RaveThe Wall Street JournalKicks serves as a comprehensive look at how much the sneaker became a signature indicator of cool, from Chuck Taylor and his Converse All-Stars to Clyde Frazier’s Pumas to Run-DMC and their Adidas to, of course, Michael Jordan. The Chicago Bulls great teamed with Spike Lee at exactly the right moment toward the beginning of each of their careers, launching Nike into the stratosphere with the simple phrase: \'It’s gotta be the shoes\' ... Mr. Smith certainly doesn’t provide the shoe-makers a pass for their business tactics. The controversies over sweatshop conditions in some of Nike’s factories, for instance, are hardly given short shrift. But for the most part, the author tracks (if you’ll forgive the pun) the industry’s history in a breezy, light way that owes more to fun historical anecdotes than to hard data, but benefits all the more from the approach ... Mr. Smith himself is a \'sneakerhead\' ... The most engaging parts of his book are those where he leans into that obsession, particularly with the book’s conclusion, which chronicles modern-day sneakerhead culture.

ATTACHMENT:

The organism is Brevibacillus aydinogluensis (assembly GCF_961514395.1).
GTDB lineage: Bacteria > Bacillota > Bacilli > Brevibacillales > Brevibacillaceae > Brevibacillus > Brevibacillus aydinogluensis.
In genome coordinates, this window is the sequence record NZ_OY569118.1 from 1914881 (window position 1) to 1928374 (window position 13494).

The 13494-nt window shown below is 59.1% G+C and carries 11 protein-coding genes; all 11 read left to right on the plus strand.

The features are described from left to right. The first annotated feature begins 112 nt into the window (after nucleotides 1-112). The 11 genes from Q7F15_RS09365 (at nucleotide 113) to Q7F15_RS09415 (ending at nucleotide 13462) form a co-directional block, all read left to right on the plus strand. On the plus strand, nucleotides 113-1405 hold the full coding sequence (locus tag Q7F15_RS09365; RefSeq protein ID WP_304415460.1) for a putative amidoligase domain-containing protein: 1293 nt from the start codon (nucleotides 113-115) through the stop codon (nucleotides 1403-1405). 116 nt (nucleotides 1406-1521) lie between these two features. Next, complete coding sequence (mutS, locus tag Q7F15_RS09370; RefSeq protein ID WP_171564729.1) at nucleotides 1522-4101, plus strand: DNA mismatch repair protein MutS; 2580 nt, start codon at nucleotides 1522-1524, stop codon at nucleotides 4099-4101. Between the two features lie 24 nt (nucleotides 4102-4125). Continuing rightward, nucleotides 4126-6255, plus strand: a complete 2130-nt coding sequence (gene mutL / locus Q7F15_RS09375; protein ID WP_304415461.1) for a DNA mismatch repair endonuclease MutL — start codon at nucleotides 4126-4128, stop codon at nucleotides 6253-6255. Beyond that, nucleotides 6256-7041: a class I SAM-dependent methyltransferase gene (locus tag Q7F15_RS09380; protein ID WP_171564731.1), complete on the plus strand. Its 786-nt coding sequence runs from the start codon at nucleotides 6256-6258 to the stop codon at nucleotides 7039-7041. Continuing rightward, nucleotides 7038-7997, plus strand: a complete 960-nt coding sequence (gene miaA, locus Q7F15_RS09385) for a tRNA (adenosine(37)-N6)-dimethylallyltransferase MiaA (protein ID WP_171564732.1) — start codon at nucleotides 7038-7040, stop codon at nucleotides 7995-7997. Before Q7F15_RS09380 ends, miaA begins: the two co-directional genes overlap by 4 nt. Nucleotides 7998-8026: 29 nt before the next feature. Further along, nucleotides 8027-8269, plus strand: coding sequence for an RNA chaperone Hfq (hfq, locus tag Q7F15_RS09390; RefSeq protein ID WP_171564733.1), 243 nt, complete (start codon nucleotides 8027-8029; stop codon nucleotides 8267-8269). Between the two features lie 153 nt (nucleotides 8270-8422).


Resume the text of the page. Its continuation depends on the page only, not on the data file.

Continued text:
MixedThe Wall Street JournalThe book is essentially an anthology of well-reported magazine features. Mr. Dohrmann splices their stories together with interviews with sociologists who try to explain their behavior ... You get what Mr. Dohrmann is attempting to do, by putting strange fan behavior in a larger context, but in practice you just see a reporter transforming a man with a tattoo of his favorite player on his arm into a set of obscure acronyms ... I find myself wishing that Mr. Dohrmann would stop with the looking-at-fans-in-a-petri-dish-through-a-microscope act and get his hands a little dirty ... The author can only observe his crazy subjects from afar, with bewilderment, even a bit of pity. Superfans, though well reported and meticulously researched, never solves the mystery of fandom.
RaveThe Wall Street JournalRich Cohen’s affable The Chicago Cubs: Story of a Curse helps explain why Cubs fans are different from Red Sox fans ... Mr. Cohen lays it all out in a breezy, just-sort-of-cruising-by insta-history of the franchise, starting with its previous championship in 1908 ...to Game 7, we have become his faithful, loyal and easy companions. That game needs little embellishment, but Mr. Cohen makes us feel its drama nonetheless. His happiness ends up being our happiness.